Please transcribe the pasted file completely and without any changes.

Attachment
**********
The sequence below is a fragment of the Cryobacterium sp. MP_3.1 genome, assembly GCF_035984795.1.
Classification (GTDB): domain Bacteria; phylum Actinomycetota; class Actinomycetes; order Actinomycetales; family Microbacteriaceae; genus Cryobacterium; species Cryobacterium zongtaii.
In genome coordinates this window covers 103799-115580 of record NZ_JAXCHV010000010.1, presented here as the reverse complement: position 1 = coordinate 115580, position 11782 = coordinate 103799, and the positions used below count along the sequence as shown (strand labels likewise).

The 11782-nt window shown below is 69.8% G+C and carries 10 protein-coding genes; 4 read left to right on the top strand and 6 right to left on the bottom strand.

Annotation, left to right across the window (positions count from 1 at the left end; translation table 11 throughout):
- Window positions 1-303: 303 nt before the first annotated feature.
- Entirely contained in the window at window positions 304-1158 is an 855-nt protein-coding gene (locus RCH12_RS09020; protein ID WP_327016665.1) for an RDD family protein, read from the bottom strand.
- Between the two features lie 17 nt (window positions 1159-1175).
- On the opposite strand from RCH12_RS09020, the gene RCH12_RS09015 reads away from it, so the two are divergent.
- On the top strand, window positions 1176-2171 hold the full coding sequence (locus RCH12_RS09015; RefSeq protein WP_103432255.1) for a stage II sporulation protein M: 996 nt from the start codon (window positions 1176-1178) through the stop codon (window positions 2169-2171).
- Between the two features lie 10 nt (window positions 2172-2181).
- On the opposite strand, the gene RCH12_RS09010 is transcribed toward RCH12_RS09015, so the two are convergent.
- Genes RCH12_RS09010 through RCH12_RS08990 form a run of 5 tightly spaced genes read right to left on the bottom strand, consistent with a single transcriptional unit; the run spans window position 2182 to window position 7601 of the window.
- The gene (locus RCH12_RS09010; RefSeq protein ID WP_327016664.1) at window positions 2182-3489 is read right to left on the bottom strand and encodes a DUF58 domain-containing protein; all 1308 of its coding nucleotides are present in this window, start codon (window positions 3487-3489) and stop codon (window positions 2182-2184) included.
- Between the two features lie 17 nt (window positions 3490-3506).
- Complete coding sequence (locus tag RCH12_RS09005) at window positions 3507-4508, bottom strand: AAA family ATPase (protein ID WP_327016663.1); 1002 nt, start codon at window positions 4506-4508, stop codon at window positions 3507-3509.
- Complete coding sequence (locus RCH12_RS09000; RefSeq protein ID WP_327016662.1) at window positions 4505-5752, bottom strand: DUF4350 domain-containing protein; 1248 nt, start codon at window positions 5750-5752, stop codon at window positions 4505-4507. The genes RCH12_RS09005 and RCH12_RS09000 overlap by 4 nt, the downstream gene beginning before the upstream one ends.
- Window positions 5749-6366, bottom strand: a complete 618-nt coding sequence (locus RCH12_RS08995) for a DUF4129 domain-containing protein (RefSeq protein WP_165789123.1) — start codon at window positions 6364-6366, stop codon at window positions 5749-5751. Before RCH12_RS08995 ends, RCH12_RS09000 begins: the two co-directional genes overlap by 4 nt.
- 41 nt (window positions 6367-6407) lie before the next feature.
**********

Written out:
The sequence below is a fragment of the Cryobacterium sp. MP_3.1 genome, assembly GCF_035984795.1.
Classification (GTDB): domain Bacteria; phylum Actinomycetota; class Actinomycetes; order Actinomycetales; family Microbacteriaceae; genus Cryobacterium; species Cryobacterium zongtaii.
In genome coordinates this window covers 103799-115580 of record NZ_JAXCHV010000010.1, presented here as the reverse complement: position 1 = coordinate 115580, position 11782 = coordinate 103799, and the positions used below count along the sequence as shown (strand labels likewise).

The 11782-nt window shown below is 69.8% G+C and carries 10 protein-coding genes; 4 read left to right on the top strand and 6 right to left on the bottom strand.

Annotation, left to right across the window (positions count from 1 at the left end; translation table 11 throughout):
- Window positions 1-303: 303 nt before the first annotated feature.
- Entirely contained in the window at window positions 304-1158 is an 855-nt protein-coding gene (locus RCH12_RS09020; protein ID WP_327016665.1) for an RDD family protein, read from the bottom strand.
- Between the two features lie 17 nt (window positions 1159-1175).
- On the opposite strand from RCH12_RS09020, the gene RCH12_RS09015 reads away from it, so the two are divergent.
- On the top strand, window positions 1176-2171 hold the full coding sequence (locus RCH12_RS09015; RefSeq protein WP_103432255.1) for a stage II sporulation protein M: 996 nt from the start codon (window positions 1176-1178) through the stop codon (window positions 2169-2171).
- Between the two features lie 10 nt (window positions 2172-2181).
- On the opposite strand, the gene RCH12_RS09010 is transcribed toward RCH12_RS09015, so the two are convergent.
- Genes RCH12_RS09010 through RCH12_RS08990 form a run of 5 tightly spaced genes read right to left on the bottom strand, consistent with a single transcriptional unit; the run spans window position 2182 to window position 7601 of the window.
- The gene (locus RCH12_RS09010; RefSeq protein ID WP_327016664.1) at window positions 2182-3489 is read right to left on the bottom strand and encodes a DUF58 domain-containing protein; all 1308 of its coding nucleotides are present in this window, start codon (window positions 3487-3489) and stop codon (window positions 2182-2184) included.
- Between the two features lie 17 nt (window positions 3490-3506).
- Complete coding sequence (locus tag RCH12_RS09005) at window positions 3507-4508, bottom strand: AAA family ATPase (protein ID WP_327016663.1); 1002 nt, start codon at window positions 4506-4508, stop codon at window positions 3507-3509.
- Complete coding sequence (locus RCH12_RS09000; RefSeq protein ID WP_327016662.1) at window positions 4505-5752, bottom strand: DUF4350 domain-containing protein; 1248 nt, start codon at window positions 5750-5752, stop codon at window positions 4505-4507. The genes RCH12_RS09005 and RCH12_RS09000 overlap by 4 nt, the downstream gene beginning before the upstream one ends.
- Window positions 5749-6366, bottom strand: a complete 618-nt coding sequence (locus RCH12_RS08995) for a DUF4129 domain-containing protein (RefSeq protein WP_165789123.1) — start codon at window positions 6364-6366, stop codon at window positions 5749-5751. Before RCH12_RS08995 ends, RCH12_RS09000 begins: the two co-directional genes overlap by 4 nt.
- 41 nt (window positions 6367-6407) lie before the next feature.